As we scud over the surface of the water, the theme music from Jaws is the last thing I want to hear. But inventor Rob Innes begs to differ. He’s playing the tune at top volume over the sound system.Which perhaps isn’t that surprising. I am, after all, the nervous and not entirely willing passenger in an extremely fast, fibreglass shark.The Seabreacher X – co-created and now driven by Rob – is the ultimate millionaire’s boy-toy: a James Bond-style craft that can dive under water, roll from side to side and jump 12ft into the air.
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It looks like a great white shark, complete with dorsal fin, gaping jaws and rows of dagger-sharp teeth. At 16.5ft in length, it is even the same size as one.Unlike the real thing, it also has a 260hp engine, which powers it to 50mph above water, and 20mph below it.Rob, 37, is a watersports fanatic. And along with friend Dan Piazza, 52, he has turned his hobby into a thriving business.The pair built their first submersible 12 years ago and today their company, Innespace, has a year-long waiting list of rich adrenaline-junkies eager to buy one of their custom-built playthings.Toys they may be, but each one costs about £60,000.’The seabreacher is really for people with a large disposable income who want to have fun,’ explains Rob.’It’s pretty popular in the Middle East, but we’ve also sold them to clients in Korea and the Caribbean.’he seabreacher is unlike anything I’ve seen on the water before.’This isn’t a submarine – you’re not going to visit the Titanic in it,’ Rob warns. ‘It’s more of a cross between a plane and a boat, and we’ve been improving the models constantly so they can do more and more tricks.’Just how many tricks, I am about to discover. For Rob, Dan and myself are on Whiskeytown Lake, just outside Redding, California, on the Seabreacher X’s maiden passenger voyage.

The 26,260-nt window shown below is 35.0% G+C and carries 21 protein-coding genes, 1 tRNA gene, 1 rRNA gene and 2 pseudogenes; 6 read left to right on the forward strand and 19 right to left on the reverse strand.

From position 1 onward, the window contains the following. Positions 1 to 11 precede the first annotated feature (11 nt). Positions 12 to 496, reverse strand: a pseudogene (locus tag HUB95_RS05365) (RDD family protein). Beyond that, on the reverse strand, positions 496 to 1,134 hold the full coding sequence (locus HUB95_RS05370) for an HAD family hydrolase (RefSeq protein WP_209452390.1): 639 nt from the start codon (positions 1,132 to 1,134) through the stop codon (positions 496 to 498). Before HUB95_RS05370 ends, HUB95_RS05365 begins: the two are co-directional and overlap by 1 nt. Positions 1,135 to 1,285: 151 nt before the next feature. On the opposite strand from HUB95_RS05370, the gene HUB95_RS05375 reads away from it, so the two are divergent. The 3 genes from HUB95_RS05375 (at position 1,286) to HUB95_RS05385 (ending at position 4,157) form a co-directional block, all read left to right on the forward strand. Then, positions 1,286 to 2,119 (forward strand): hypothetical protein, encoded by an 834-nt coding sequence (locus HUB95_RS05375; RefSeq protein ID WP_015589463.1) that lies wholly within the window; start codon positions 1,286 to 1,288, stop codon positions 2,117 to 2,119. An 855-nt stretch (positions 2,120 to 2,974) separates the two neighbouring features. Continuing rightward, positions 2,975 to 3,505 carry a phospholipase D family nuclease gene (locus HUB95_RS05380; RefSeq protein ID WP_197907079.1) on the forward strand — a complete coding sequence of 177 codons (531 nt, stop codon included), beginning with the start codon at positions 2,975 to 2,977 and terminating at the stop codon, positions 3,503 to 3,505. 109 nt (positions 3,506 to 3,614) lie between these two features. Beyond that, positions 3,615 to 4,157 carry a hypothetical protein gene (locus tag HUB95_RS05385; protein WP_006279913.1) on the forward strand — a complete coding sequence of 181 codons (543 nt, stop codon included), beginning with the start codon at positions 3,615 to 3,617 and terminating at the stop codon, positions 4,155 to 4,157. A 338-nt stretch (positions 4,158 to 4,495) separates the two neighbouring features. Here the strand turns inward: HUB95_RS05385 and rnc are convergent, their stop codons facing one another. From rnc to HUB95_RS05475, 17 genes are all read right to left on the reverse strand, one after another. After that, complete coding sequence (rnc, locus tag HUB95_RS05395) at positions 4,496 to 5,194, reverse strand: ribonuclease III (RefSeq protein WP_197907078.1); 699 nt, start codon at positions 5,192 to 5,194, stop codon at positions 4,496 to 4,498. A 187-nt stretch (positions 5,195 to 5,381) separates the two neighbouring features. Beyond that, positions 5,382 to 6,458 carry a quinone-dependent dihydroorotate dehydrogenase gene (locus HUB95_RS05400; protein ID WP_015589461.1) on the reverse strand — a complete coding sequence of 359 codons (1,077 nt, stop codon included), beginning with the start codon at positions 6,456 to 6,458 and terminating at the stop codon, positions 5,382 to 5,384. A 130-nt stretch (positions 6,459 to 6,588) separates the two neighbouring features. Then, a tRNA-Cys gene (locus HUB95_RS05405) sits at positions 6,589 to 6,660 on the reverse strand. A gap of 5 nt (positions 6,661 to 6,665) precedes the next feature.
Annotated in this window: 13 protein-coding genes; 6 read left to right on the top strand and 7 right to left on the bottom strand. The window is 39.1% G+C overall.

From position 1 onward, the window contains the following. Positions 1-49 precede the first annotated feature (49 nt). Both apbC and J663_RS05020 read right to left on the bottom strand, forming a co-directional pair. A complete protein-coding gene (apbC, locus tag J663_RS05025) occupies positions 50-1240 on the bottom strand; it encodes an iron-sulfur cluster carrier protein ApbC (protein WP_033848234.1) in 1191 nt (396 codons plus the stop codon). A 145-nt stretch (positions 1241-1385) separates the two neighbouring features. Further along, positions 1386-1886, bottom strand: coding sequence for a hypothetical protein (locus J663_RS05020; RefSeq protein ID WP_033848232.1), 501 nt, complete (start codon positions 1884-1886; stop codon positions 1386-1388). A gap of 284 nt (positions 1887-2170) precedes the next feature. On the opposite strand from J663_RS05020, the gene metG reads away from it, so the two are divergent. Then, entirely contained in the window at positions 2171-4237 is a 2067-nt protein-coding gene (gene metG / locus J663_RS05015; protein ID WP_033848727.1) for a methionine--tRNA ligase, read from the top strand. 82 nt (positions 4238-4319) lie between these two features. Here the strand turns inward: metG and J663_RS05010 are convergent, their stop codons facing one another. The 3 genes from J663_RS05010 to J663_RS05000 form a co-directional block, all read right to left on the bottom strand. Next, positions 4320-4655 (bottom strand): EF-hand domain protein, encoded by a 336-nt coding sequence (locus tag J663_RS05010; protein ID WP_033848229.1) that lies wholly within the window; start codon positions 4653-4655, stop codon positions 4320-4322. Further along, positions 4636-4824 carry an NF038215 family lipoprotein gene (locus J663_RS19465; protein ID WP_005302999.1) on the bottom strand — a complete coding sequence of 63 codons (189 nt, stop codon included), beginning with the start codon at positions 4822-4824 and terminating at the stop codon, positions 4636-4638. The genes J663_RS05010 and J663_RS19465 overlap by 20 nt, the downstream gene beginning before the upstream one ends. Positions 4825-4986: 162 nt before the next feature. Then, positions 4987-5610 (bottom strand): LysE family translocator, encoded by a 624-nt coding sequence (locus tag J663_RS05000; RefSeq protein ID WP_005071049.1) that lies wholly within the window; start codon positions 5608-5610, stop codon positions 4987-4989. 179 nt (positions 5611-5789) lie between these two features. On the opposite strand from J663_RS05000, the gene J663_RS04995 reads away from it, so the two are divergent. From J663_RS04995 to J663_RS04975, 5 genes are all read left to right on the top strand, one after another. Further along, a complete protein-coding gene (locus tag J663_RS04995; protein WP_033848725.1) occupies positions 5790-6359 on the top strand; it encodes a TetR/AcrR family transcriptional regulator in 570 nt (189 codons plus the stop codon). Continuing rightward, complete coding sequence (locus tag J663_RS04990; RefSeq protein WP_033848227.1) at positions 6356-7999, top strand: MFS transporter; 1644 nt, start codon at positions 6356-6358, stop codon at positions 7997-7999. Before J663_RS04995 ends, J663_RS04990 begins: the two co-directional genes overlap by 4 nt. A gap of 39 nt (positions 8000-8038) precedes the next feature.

Seabreacher X is a snug two-seater. So Rob and I squeeze in and leave Dan on the shore, clutching a contact radio.Then we’re off – skimming at high speed across the water. We roll 90 degrees to the right, then the left.I wouldn’t recommend it to those with sea sickness, but it is exhilarating – I’m just glad that a 360-degree roll is out of the question. For now.The next one we’re building should allow us to roll a lot quicker,’ says Rob cheerfully. ‘we’re also trying to get those barrel [360-degree] rolls sorted.’Operating the submersible is, says Rob, fairly easy, ‘although you do need to have good spatial awareness. Unlike a boat where you have left and right, fast and slow, this is more like an aircraft. You have to think about pitch, roll and yaw.’I am gripping the back of Rob’s seat after a couple of minutes. But just when I think the worst is over, Rob yells: ‘Now for the fun part – jumps!’He pushes forward on the boat’s joystick, we plunge a couple of feet under the water – the craft can remain submerged for 20 seconds – and for a moment we are enveloped by a watery blanket of silence; mercifully, Rob has turned off the Jaws soundtrack.